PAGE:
SAN DIEGO, July 25, 2023 /PRNewswire/ — CLL Society, the world’s leading authority for chronic lymphocytic leukemia and small lymphocytic lymphoma patients, is proud to announce the formation of the Protecting Innovation in Rare Cancers (PIRC) Coalition. PIRC is a collaborative, multi-stakeholder, patient advocacy group that aims to implement the ‘wins’ achieved by CLL Society and others in the cancer community to reduce out-of-pocket costs while addressing growing concerns surrounding the implementation of the Inflation Reduction Act (IRA) by the Centers for Medicare & Medicaid Services (CMS).
Recognizing the need for a collective voice to represent the broader rare cancer community, PIRC will work tirelessly to educate policymakers about our concerns for maintaining continued innovation in rare cancers as policymakers seek to bring down health care costs in the Medicare program. PIRC’s mission is to safeguard access to existing treatments while protecting future innovations in rare cancers for our patients and families.
Unique challenges in rare cancers require particular policy solutions and advocacy. Scientists face numerous clinical challenges in advancing research in rare cancers, including whether and how to account for treatment-naive patients and sicker patient populations, whether to begin research development programs in more aggressive cancers, lesser-understood cancers, and at what stages of their cancer. Sadly, these factors often tip the scales away from research in rare cancers; therefore, the cancer community is increasingly concerned that requiring researchers to layer in reimbursement considerations under the IRA will only further deteriorate an already delicate balance of research and development of newer and better treatments in rare cancers.
Cancer patients face a lifelong challenge to afford their treatments, and rare cancer patients typically face even higher costs. The rare cancer community applauds the enactment of an out-of-pocket cap and smoothing provisions to help patients spread their financial obligations throughout the calendar year. However, other IRA provisions could compromise innovation in rare cancers.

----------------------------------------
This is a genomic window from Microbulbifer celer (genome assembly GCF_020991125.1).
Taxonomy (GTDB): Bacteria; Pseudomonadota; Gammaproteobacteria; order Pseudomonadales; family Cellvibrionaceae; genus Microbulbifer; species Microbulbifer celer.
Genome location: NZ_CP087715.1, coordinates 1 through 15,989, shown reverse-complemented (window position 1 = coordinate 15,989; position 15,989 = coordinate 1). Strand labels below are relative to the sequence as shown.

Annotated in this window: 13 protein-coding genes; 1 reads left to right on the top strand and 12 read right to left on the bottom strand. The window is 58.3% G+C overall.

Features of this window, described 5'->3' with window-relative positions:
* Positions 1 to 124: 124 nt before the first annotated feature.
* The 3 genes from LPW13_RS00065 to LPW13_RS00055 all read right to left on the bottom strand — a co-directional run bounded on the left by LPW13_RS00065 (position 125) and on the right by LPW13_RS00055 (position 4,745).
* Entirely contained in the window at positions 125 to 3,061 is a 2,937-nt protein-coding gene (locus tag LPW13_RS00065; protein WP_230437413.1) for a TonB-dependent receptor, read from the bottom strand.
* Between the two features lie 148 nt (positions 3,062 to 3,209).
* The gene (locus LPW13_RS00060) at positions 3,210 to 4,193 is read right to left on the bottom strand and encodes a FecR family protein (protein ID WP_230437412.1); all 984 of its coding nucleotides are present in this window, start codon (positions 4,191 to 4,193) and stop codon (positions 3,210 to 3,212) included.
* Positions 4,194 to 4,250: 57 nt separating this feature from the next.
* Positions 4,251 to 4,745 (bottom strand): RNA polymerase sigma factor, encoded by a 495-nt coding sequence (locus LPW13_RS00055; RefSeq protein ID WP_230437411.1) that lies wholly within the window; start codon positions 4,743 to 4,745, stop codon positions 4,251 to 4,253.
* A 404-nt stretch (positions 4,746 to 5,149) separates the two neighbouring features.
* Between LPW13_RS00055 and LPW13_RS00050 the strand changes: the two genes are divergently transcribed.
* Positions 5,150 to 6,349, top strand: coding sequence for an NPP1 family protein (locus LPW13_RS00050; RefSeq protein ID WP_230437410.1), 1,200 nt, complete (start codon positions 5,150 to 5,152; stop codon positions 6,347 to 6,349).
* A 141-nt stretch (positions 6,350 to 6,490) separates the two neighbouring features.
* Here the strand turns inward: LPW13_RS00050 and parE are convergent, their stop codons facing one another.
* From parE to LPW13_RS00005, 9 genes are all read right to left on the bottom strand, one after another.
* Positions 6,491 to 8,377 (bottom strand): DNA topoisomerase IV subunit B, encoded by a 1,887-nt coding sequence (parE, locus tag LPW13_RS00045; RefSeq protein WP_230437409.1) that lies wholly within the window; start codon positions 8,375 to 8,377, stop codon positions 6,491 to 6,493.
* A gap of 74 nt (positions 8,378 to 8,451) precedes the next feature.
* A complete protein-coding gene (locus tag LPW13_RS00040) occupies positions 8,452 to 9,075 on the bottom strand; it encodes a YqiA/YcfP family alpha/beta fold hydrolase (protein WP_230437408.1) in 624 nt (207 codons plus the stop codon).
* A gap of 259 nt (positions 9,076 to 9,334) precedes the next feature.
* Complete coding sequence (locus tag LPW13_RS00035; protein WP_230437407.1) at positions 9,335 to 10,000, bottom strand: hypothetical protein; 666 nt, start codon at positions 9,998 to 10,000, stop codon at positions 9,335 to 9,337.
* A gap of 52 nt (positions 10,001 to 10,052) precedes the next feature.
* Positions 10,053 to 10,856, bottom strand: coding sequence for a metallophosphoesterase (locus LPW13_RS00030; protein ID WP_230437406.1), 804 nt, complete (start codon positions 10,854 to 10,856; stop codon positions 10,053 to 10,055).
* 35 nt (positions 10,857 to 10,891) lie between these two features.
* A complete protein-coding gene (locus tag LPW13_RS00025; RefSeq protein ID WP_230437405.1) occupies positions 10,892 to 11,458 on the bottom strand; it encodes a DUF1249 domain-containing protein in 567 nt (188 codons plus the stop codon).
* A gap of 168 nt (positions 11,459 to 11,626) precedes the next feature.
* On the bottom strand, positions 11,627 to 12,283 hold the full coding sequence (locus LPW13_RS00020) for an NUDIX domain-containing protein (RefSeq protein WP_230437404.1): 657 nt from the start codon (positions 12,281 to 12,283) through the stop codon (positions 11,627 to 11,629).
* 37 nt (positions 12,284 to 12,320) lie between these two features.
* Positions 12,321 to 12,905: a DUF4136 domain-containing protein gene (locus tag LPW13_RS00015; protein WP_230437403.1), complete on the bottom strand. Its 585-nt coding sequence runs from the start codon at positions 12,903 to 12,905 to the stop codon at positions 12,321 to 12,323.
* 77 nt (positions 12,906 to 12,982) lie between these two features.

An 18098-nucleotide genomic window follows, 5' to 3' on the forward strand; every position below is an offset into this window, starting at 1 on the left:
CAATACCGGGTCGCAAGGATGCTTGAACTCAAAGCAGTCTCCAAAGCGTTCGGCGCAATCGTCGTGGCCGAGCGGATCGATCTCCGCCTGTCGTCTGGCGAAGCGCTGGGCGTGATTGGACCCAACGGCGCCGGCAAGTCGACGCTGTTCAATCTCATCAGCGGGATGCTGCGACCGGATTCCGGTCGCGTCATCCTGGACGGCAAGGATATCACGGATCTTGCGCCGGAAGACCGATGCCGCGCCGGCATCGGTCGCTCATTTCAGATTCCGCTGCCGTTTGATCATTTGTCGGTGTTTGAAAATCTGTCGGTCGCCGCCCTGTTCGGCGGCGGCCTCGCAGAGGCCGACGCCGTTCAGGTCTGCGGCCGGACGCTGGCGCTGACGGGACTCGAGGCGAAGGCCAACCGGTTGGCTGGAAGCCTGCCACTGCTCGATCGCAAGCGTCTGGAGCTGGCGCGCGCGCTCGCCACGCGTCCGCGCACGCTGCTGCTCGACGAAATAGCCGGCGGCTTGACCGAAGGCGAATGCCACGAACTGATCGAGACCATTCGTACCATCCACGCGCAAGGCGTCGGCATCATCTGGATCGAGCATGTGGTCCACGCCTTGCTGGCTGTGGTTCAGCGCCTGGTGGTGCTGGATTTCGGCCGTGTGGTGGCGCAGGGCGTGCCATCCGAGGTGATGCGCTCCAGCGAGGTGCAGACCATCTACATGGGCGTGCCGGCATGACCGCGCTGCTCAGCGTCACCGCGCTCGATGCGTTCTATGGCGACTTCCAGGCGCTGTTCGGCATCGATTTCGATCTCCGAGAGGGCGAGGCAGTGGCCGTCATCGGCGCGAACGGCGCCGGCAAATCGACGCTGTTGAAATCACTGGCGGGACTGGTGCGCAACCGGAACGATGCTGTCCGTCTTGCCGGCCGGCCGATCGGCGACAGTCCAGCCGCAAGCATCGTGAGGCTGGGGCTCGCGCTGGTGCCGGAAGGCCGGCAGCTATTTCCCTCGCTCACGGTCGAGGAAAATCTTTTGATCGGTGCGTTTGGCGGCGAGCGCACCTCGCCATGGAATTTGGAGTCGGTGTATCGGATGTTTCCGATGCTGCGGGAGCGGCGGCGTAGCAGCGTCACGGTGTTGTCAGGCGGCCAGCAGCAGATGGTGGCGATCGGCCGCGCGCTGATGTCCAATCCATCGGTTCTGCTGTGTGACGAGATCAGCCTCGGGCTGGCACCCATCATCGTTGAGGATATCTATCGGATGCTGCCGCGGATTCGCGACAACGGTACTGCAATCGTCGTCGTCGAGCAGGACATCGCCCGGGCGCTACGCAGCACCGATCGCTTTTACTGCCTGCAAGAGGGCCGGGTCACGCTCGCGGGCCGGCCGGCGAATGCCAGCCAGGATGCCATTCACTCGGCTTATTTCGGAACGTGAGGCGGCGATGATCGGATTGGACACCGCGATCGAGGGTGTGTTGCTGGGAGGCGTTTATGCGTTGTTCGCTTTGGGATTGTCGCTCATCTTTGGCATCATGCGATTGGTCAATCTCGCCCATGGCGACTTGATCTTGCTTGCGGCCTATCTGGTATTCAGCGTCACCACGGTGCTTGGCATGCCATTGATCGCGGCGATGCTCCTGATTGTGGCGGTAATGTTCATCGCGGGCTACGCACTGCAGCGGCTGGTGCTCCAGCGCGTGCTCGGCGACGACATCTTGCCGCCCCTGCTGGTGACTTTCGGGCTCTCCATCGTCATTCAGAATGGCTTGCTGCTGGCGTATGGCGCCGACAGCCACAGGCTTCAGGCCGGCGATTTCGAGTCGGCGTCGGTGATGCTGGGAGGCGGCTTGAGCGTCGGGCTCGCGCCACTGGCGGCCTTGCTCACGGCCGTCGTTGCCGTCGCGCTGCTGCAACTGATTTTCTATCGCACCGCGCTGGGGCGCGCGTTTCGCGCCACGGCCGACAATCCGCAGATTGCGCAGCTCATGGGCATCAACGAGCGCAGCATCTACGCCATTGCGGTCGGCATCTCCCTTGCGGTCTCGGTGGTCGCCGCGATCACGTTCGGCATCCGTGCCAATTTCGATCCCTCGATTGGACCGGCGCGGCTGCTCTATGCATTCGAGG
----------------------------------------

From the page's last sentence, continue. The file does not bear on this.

While CMS’ reliance on a single designation may be helpful to rare diseases generally because there are often related subtypes for an umbrella rare disease, rare cancer treatments are more difficult to bring together under one designation. Treatments for CLL, for example, are often studied first in mantle cell, a more aggressive cancer where a delta can be proven sooner); however, a designation combining mantle cell and CLL is not practical. This problem is widespread in rare cancers, where disparate indications are studied in succession for the same drug. In addition, the decision to treat all drug and biologic applications as a single product for negotiation purposes, especially when combined with the narrow orphan drug exemption, will curb interest in research toward adding new rare cancer indications to existing approved treatments. The ever-evolving treatment landscape for rare cancers can shorten the life cycle in unpredictable ways.
The reimbursement landscape has long influenced where research dollars go. Oncology had seen this before when, before the advent of the Part D benefit, we saw significant investment in physician-administered drugs, even when technological advances had made patient-friendly oral or self-administered options feasible. The impact of IRA-related investment decisions being made now is likely far more negative and will be felt for generations.
“Artificially imposing a reimbursement framework on an already fragile ecosystem of rare cancer research and development is a dangerous experiment on our patients and families,” warns Brian Koffman, MD, a founder of the Protecting Innovation in Rare Cancers (PIRC) Coalition. “It is imperative that we establish a collective voice to advocate for the protection of innovations in and accessibility to rare cancer treatments. We hope PIRC will fill this crucial role, bringing together diverse stakeholders to educate policymakers on the vital importance of supporting the rare cancer community.”
PIRC seeks to unite patients, caregivers, the breadth of oncology providers, researchers, industry representatives, and other relevant stakeholders to foster collaboration and promote thoughtful policy changes. By convening the collective expertise of those affected by rare cancers, the coalition will educate stakeholders, advocate for policy change, and shape regulations that prioritize the needs of the rare cancer community.
PIRC aims to enhance policymakers’ understanding of the intricate challenges faced by rare cancer patients and the urgent need for continued innovation in treatment options. The coalition firmly believes that policymakers must prioritize protecting patient access to cutting-edge therapies and advancing research breakthroughs in rare cancers.
About CLL Society
CLL Society is a leading authority for chronic lymphocytic leukemia patients, families, caregivers and medical professionals. Founded in 2013 by Dr. Brian Koffman, a physician, CLL patient and advocate, and Patricia Koffman, a caregiver and advocate, the nonprofit organization addresses the unmet needs of the chronic lymphocytic leukemia and small lymphocytic lymphoma (CLL/SLL) community through patient education, advocacy, support and research. CLL Society is a registered 501(c)(3) tax-exempt organization. To learn more, visit https://cllsociety.org/.
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